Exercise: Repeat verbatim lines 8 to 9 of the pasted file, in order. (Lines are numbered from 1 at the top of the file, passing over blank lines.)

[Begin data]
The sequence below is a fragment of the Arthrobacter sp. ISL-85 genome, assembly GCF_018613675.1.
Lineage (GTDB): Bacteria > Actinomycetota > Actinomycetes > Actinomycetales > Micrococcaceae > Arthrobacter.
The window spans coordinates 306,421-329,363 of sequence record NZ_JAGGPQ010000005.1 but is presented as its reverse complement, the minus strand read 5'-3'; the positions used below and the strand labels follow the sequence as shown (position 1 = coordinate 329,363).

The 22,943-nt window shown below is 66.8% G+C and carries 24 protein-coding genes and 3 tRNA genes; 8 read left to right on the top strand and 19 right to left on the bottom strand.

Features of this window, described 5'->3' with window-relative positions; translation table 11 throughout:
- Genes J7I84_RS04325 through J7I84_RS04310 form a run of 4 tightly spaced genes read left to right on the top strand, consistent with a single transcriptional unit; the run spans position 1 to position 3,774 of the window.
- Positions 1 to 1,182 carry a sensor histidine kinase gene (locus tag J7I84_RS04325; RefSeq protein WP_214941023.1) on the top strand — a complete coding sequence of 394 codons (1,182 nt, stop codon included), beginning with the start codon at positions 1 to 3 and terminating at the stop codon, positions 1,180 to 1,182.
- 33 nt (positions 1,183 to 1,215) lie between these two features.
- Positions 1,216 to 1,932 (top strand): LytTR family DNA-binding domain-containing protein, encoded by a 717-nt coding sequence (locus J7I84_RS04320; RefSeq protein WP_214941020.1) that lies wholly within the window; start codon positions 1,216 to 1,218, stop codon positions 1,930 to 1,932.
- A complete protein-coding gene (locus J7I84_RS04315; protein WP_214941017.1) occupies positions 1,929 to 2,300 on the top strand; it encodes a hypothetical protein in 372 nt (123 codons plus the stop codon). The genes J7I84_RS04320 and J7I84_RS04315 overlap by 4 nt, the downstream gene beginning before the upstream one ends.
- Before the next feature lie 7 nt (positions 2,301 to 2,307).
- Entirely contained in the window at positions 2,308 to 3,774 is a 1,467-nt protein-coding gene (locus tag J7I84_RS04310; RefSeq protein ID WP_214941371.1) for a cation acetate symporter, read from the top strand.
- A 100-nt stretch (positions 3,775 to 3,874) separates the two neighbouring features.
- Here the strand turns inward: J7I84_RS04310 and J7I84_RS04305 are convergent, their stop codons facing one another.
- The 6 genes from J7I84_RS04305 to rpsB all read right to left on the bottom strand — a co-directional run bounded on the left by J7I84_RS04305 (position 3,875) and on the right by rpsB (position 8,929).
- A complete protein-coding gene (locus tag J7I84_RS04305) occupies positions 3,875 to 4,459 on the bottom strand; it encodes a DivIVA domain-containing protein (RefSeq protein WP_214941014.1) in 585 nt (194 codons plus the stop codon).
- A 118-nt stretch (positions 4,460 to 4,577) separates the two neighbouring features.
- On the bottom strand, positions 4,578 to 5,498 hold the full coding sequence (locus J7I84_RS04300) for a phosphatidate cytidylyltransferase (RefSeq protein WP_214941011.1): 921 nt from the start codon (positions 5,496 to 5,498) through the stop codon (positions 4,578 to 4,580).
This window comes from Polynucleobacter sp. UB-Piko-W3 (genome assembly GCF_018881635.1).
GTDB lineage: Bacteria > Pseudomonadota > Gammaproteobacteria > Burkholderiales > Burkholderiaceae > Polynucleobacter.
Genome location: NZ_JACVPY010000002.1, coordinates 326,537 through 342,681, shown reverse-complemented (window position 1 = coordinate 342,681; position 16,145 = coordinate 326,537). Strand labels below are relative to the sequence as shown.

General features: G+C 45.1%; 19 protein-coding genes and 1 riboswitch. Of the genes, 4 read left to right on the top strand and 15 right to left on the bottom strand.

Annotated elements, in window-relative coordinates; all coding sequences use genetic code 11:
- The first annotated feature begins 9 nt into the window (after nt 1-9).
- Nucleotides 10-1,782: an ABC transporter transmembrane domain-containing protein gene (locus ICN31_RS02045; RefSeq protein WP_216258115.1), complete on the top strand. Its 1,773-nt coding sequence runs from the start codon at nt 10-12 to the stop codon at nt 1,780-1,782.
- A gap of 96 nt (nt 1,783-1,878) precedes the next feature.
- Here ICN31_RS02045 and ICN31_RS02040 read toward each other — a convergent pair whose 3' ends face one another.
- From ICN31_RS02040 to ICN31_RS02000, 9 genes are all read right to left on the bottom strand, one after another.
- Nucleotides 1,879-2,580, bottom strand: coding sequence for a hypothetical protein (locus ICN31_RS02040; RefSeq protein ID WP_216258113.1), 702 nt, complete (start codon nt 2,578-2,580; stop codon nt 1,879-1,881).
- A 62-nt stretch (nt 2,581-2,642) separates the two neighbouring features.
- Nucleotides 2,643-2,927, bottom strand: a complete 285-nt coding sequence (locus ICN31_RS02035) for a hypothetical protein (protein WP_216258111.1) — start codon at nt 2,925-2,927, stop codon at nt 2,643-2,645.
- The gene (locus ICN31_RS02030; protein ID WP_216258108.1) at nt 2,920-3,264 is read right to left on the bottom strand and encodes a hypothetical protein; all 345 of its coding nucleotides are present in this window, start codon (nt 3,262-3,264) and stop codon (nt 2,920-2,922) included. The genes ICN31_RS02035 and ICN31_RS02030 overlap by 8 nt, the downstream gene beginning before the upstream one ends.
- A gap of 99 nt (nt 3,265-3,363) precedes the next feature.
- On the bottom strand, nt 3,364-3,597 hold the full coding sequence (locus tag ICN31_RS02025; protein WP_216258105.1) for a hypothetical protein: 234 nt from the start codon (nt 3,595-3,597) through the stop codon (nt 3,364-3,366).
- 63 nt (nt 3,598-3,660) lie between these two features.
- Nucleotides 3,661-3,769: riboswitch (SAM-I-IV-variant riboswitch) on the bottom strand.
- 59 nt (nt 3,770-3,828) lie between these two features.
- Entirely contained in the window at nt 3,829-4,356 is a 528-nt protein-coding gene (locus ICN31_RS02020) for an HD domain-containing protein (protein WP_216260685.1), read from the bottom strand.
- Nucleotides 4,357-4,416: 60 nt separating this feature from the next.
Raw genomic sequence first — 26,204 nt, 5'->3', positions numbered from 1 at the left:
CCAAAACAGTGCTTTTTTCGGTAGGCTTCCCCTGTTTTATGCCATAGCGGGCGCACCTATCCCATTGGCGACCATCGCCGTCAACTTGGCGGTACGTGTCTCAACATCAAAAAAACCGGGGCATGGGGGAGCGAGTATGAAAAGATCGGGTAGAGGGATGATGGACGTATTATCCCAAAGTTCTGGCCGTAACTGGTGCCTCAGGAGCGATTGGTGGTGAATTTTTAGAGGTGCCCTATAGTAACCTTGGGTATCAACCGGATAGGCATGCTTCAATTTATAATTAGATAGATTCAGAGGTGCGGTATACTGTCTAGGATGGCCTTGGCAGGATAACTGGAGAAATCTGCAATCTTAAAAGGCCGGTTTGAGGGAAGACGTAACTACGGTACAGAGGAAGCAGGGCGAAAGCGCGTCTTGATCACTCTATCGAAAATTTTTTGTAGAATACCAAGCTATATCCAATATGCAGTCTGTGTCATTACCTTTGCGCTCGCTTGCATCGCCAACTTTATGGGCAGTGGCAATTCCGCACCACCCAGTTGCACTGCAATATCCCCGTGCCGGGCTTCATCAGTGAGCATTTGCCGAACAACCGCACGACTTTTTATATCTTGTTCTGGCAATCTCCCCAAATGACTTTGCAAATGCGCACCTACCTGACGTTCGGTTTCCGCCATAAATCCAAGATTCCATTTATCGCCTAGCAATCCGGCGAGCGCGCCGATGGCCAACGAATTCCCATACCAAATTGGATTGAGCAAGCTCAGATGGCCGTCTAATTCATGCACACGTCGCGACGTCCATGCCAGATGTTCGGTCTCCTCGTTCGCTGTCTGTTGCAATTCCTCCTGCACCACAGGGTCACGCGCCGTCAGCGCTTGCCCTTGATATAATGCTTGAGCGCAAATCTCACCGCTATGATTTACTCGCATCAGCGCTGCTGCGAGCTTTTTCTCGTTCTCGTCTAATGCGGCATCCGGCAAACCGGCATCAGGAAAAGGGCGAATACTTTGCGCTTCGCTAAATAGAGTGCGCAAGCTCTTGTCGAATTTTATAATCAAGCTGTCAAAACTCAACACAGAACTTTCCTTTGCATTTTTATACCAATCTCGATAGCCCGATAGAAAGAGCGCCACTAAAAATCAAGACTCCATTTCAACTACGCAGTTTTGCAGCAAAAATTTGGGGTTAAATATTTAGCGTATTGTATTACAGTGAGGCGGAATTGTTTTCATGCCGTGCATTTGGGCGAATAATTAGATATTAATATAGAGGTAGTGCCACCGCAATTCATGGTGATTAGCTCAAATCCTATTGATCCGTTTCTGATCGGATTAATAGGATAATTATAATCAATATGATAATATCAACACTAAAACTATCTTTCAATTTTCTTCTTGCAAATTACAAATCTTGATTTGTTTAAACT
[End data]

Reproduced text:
- 33 nt (positions 1,183 to 1,215) lie between these two features.
- Positions 1,216 to 1,932 (top strand): LytTR family DNA-binding domain-containing protein, encoded by a 717-nt coding sequence (locus J7I84_RS04320; RefSeq protein WP_214941020.1) that lies wholly within the window; start codon positions 1,216 to 1,218, stop codon positions 1,930 to 1,932.